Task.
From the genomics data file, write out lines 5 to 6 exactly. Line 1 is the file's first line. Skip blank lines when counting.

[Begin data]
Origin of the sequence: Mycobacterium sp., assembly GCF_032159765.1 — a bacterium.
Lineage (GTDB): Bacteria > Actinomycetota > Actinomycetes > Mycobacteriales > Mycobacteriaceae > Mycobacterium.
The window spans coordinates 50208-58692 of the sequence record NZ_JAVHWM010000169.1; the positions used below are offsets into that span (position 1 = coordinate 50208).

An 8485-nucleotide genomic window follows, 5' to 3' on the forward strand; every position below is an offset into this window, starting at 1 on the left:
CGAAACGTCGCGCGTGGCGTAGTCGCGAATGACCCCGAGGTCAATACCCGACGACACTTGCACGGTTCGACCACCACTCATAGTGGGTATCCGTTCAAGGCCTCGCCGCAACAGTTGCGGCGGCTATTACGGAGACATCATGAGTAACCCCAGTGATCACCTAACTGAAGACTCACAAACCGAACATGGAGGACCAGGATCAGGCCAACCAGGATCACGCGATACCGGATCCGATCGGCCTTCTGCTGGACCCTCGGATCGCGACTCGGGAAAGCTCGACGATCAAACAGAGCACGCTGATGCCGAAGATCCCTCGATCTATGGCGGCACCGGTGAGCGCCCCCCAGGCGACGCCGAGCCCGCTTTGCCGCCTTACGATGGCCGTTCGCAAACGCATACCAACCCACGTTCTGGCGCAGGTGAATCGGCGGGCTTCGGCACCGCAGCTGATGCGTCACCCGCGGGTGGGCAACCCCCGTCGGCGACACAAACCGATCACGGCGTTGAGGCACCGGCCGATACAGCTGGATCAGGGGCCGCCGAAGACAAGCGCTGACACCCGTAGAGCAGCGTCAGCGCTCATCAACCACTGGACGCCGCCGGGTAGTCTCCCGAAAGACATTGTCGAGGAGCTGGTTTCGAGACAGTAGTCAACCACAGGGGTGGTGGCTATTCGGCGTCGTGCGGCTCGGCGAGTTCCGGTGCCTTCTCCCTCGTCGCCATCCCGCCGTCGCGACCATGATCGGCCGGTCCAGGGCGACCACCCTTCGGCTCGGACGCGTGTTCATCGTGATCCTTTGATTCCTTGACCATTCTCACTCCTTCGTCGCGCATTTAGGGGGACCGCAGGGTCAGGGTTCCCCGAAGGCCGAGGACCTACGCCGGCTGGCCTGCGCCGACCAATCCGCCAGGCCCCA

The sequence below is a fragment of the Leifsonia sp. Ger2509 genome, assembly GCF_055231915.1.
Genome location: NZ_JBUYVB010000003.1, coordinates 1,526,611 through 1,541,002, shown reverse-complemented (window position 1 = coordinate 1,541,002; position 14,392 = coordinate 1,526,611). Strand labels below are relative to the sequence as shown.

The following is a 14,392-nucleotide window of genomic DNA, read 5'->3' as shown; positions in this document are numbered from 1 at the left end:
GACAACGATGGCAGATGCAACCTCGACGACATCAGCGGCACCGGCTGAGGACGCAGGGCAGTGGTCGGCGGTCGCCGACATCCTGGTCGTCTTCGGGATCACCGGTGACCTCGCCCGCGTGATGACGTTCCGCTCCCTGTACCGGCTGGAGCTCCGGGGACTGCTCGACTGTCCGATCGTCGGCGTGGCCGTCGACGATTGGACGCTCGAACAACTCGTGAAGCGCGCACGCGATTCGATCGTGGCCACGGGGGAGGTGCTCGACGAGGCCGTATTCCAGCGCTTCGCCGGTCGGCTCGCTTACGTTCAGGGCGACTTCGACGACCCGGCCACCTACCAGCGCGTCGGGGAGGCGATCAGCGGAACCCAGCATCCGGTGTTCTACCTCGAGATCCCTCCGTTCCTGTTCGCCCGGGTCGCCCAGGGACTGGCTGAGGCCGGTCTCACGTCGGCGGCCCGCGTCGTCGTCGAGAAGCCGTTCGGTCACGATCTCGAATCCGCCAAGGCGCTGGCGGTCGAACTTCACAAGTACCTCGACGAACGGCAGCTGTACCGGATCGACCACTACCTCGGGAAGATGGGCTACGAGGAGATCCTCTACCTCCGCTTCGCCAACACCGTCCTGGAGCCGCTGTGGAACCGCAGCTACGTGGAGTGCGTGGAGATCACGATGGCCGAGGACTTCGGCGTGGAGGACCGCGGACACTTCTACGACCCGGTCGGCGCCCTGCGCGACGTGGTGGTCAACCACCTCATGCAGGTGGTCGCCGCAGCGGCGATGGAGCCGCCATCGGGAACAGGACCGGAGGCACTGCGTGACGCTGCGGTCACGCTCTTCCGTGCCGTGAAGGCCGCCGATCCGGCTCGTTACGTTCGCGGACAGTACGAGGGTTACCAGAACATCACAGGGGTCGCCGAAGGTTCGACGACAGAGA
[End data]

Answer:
CGAAACGTCGCGCGTGGCGTAGTCGCGAATGACCCCGAGGTCAATACCCGACGACACTTGCACGGTTCGACCACCACTCATAGTGGGTATCCGTTCAAGGCCTCGCCGCAACAGTTGCGGCGGCTATTACGGAGACATCATGAGTAACCCCAGTGATCACCTAACTGAAGACTCACAAACCGAACATGGAGGACCAGGATCAGGCCAACCAGGATCACGCGATACCGGATCCGATCGGCCTTCTGCTGGACCCTCGGATCGCGACTCGGGAAAGCTCGACGATCAAACAGAGCACGCTGATGCCGAAGATCCCTCGATCTATGGCGGCACCGGTGAGCGCCCCCCAGGCGACGCCGAGCCCGCTTTGCCGCCTTACGATGGCCGTTCGCAAACGCATACCAACCCACGTTCTGGCGCAGGTGAATCGGCGGGCTTCGGCACCGCAGCTGATGCGTCACCCGCGGGTGGGCAACCCCCGTCGGCGACACAAACCGATCACGGCGTTGAGGCACCGGCCGATACAGCTGGATCAGGGGCCGCCGAAGACAAGCGCTGACACCCGTAGAGCAGCGTCAGCGCTCATCAACCACTGGACGCCGCCGGGTAGTCTCCCGAAAGACATTGTCGAGGAGCTGGTTTCGAGACAGTAGTCAACCACAGGGGTGGTGGCTATTCGGCGTCGTGCGGCTCGGCGAGTTCCGGTGCCTTCTCCCTCGTCGCCATCCCGCCGTCGCGACCATGATCGGCCGGTCCAGGGCGACCACCCTTCGGCTCGGACGCGTGTTCATCGTGATCCTTTGATTCCTTGACCATTCTCACTCCTTCGTCGCGCATTTAGGGGGACCGCAGGGTCAGGGTTCCCCGAAGGCCGAGGACCTACGCCGGCTGGCCTGCGCCGACCAATCCGCCAGGCCCCA

The sequence below is a fragment of the Leifsonia sp. Ger2509 genome, assembly GCF_055231915.1.